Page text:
All was smooth sailing -- there are no longer police stationed along the road between Santa Cruz and Chichi - until I hit the entrance to Chichi where everything ground to a halt. There was a long line of cars, trucks, and buses stretching about half a mile from the arch at the entrance to the city, and a few drivers were standing on the side, looking to see what was going on, buying refreshments or talking on their phones. I heard explosions in the distance -- this being Chichi, any kind of festivity is marked with fireworks. Obviously something was afoot. I asked one of the drivers and he wasn't sure. I called my friend Ixchel, whom I was going to visit at the radio station in Chichi and she told me that it was a parade for "el día de los choferes" (the day of the drivers), but that she thought it would be over soon. Eventually, some cars started coming from the other direction, heading towards us, and some were decorated with flowers and balloons and streamers. After about half an hour, we were able to start inching slowly up into town, although traffic was detoured, and I could hear the noise of occasional explosions throughout the town. When I finally got out to the other end of town and tried to enter that way, it was blocked. The radio station is located near the entrance on the Guatemala side -- that is, the opposite end of town from where I had entered -- and since it is on a one way street I had thought to go all the way through town, out the other side, and then re-enter so I could park near the station. However, since that street was blocked off, I had to try and re-enter the same way I had just come (traffic was being re-routed). Eventually I inserted myself into traffic heading back the way I had come (Chichi has very narrow cobblestoned streets, and with Guatemala's aggressive drivers, getting into the line of traffic and then navigating two-way traffic on streets that barely accommodate one-way traffic most of the time was not fun).
Later someone told me that it was the day of San Cristobal, who is the patron saint of drivers. Given how aggressively and recklessly people drive here, I guess they need a patron saint. Later Ixchel and I walked through town to get to the market to have lunch, passing a street that had been blocked off, where members of the drivers' association were serving lunch to people who had gathered to celebrate. A tarp had been stretched across the street to offer some protection from the sun (and rain if it were to rain later), and pine needles strewn over the pavement. Later, when we passed that way on our return, the food had been cleared and many of the people were gone, but inside one of the storefronts I could see a small altar and I could hear the voice of the priest from the Catholic Church, leading a prayer and preaching regarding the significance of the day.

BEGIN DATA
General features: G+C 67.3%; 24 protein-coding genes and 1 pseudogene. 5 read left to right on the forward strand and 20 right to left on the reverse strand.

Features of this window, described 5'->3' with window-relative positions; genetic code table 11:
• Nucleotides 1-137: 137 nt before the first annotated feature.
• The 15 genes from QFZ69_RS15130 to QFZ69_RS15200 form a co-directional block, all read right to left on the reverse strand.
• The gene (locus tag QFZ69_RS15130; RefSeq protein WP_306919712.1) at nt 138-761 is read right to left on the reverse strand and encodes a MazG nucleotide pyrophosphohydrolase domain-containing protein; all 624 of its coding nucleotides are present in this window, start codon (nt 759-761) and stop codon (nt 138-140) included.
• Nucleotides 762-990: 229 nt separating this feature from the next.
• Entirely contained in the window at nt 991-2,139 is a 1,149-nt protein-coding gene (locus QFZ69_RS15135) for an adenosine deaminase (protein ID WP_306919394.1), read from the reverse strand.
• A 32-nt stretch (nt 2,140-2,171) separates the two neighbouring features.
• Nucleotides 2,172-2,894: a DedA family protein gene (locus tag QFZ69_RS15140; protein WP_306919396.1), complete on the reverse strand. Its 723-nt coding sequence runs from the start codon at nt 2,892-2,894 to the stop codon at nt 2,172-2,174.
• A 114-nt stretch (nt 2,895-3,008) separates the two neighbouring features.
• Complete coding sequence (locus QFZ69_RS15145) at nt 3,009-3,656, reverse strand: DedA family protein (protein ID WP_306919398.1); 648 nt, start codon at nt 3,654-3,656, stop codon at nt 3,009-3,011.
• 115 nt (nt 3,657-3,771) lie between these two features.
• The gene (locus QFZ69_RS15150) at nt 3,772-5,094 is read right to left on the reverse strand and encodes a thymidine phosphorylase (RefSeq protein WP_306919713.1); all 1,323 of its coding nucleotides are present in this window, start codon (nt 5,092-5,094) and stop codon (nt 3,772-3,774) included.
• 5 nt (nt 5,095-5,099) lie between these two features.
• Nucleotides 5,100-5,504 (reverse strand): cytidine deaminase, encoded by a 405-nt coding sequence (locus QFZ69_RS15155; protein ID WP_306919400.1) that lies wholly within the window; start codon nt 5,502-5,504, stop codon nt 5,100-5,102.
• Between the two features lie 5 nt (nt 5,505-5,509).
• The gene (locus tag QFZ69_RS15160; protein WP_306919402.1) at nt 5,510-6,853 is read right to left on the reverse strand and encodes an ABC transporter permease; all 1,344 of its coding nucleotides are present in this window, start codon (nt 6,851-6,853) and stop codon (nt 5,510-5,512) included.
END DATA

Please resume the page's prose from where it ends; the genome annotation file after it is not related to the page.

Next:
But it does seem that nearly every day is the day of something or other. The day of the child in October. The day of the radio announcer. The day of the teacher. And so forth. Some are days recognized by the UN -- the day against violence against women, on November 25. Not all are celebrated with great fanfare, but usually at least by the corresponding professional associations, and in the case of the day of the child or the day against violence against women, by advocacy groups and social movements.
Of course, it was ironic that the day of the driver was the occasional for parades that made it pretty much impossible for anyone to drive anywhere.. and I could make some snarky comments that given the way people drive, especially those who drive for a living (the drivers of buses and vans), they really do need a patron saint to make sure that they and most importantly their passengers arrive at their destinations safely. Every time I see a car or bus bearing some religious slogan, like "Guide me, Lord", stenciled on the windshield, I think "I bloody well hope so, because you surely need it, buddy". But that, my dear friends, Is Guate-loca.